Top 7 Tax Benefits of Rental Property for Landlords

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Top 7 Tax Benefits of Rental Property for Landlords

No one likes paying taxes. However, the IRS cares little for our feelings. And so, taxes we will pay.

Fortunately, however, if you own and rent out a property, you are privy to a number of tax breaks. Deductions can be taken on most landlord-related costs, helping you to substantially reduce your tax burden by year’s end.

Curious as to the specifics of these deductions? Here are the top 7 tax benefits of rental property for landlords.

Tax Benefits of Rental Property

As was noted, there are plenty of rental property tax write-offs available to landlords. Some of the most commonly used landlord tax deductions are as follows.

1. Loan Interest Deduction

Generally the biggest tax benefit that landlords get from their rental properties is the loan interest deduction. Any interest that a landlord pays on mortgages for his or her properties can be written off.

Landlords can also deduct interest paid on a rental-related credit card. This is a credit card used to buy relevant supplies and make relevant repairs.

For some landlords, interest payment figures can reach the tens of thousands of dollars. Unless you earn more than $25 million from your various properties, you can write all of these interest payments off.

2. Deductions on Professional Services

Landlords can also deduct payments for professional services. Any payment made to render a service for the good of your rental property can be written off in your taxes.

These services include everything from legal services, to accounting services, to marketing services, and more. A general list of professional service expenses that can be written off include court filing fees, legal fees, lawyer fees, and tax preparation fees.

You can also deduct costs incurred during the advertising process. These include costs associated with billboards, posters, radio adverts, newspaper listings, and postage.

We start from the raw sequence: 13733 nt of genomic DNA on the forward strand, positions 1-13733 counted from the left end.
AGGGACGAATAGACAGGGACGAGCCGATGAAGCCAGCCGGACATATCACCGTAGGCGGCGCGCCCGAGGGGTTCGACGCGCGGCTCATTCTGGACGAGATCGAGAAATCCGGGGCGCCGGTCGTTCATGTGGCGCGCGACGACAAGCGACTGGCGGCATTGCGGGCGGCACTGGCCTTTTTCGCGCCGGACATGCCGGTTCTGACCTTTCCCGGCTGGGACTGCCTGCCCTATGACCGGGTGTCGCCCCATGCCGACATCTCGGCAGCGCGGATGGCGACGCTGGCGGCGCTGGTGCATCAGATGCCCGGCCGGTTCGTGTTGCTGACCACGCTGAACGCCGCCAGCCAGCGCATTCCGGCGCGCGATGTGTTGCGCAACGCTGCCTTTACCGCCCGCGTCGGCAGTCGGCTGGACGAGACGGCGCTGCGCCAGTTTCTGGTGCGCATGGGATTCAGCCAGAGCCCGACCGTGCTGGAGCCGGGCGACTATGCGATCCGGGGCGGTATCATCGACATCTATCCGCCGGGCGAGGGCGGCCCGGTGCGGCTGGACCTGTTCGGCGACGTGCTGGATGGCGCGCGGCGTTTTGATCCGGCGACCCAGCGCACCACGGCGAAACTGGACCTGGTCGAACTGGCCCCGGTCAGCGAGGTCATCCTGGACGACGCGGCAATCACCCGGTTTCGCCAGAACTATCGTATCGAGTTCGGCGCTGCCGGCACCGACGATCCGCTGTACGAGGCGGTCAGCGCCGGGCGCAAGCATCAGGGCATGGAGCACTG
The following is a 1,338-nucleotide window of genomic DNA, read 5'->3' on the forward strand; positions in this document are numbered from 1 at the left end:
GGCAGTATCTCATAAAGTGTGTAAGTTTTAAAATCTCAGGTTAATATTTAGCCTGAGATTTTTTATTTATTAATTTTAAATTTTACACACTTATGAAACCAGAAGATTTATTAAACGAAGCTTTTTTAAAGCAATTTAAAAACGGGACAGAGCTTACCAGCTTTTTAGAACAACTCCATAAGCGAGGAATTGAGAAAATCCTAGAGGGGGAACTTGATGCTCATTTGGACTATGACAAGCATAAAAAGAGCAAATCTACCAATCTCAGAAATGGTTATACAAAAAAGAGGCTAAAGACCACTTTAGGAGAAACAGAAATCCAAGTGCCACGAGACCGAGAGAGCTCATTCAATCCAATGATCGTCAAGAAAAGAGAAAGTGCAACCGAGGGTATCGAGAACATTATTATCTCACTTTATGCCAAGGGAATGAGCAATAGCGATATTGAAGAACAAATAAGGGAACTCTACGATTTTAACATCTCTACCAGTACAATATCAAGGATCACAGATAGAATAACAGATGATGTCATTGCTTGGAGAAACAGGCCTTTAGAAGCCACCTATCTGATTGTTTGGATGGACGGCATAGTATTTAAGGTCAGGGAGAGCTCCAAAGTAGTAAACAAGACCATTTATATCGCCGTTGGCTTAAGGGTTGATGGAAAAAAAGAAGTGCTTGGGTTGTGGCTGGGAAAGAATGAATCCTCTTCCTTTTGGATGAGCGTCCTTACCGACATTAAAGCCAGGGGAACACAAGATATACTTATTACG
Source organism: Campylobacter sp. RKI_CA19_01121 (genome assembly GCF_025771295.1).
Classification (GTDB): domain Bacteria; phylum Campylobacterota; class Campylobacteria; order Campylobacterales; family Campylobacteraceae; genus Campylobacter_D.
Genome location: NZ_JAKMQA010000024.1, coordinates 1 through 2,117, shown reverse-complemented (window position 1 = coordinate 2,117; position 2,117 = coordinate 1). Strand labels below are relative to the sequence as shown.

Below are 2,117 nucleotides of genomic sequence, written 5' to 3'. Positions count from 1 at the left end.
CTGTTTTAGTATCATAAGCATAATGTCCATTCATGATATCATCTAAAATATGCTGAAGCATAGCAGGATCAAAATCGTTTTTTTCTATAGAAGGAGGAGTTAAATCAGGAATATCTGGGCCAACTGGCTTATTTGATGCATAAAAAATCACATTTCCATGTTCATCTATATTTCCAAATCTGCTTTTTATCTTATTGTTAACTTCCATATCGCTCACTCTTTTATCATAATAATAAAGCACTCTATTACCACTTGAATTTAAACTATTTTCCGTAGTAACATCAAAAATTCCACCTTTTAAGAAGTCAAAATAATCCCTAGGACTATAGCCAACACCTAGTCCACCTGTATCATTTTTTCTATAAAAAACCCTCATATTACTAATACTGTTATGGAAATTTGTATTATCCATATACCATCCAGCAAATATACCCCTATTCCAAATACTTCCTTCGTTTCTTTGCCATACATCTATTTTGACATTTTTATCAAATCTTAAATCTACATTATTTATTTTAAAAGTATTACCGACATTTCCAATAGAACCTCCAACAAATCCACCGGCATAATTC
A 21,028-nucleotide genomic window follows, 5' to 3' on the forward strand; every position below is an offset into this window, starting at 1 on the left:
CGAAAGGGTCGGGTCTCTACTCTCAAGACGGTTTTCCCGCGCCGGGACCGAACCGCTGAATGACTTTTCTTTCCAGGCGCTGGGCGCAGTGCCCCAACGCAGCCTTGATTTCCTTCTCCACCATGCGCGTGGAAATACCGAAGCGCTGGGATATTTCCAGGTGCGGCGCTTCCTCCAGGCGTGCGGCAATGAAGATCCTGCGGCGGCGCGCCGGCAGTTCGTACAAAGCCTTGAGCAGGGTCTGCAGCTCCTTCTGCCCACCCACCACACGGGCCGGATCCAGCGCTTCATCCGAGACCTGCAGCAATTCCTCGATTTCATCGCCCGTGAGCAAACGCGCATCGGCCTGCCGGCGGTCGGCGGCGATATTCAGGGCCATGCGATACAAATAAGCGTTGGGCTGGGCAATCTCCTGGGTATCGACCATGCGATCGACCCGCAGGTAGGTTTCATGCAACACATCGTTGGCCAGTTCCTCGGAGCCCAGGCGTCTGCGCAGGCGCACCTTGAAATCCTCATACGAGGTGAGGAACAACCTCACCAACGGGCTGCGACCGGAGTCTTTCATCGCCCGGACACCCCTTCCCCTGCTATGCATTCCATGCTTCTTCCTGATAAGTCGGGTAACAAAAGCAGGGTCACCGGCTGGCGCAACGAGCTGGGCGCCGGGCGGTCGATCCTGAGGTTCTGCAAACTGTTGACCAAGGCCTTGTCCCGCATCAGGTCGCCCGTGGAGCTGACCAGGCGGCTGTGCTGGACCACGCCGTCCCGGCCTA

These are 100% deductions. Each cent paid can be written off provided that you can back it up with valid receipts.

3. Insurance Premium Deduction

It doesn’t matter what type of business you run, if you pay insurance premiums, you can deduct those premiums from your taxes. As a landlord, you’re bound to pay plenty of insurance premiums. Each and every one of them, provided that they’re associated with your rental property, can be deducted.

Specific types of insurance premiums that can be written off include homeowners insurance, fire liability insurance, flooding insurance, mortgage insurance, theft insurance, and general liability insurance, to name just a few.

If you have employees, you can also write off the costs of their health insurance premiums as well as the cost of workers’ compensation insurance.

4. Travel Deduction

Another deduction landlords can take is a deduction on costs associated with property-related travel. This includes any travel necessary to maintain and repair your various rental properties. Note, however, that travel costs associated with property improvements can only be deducted through depreciation.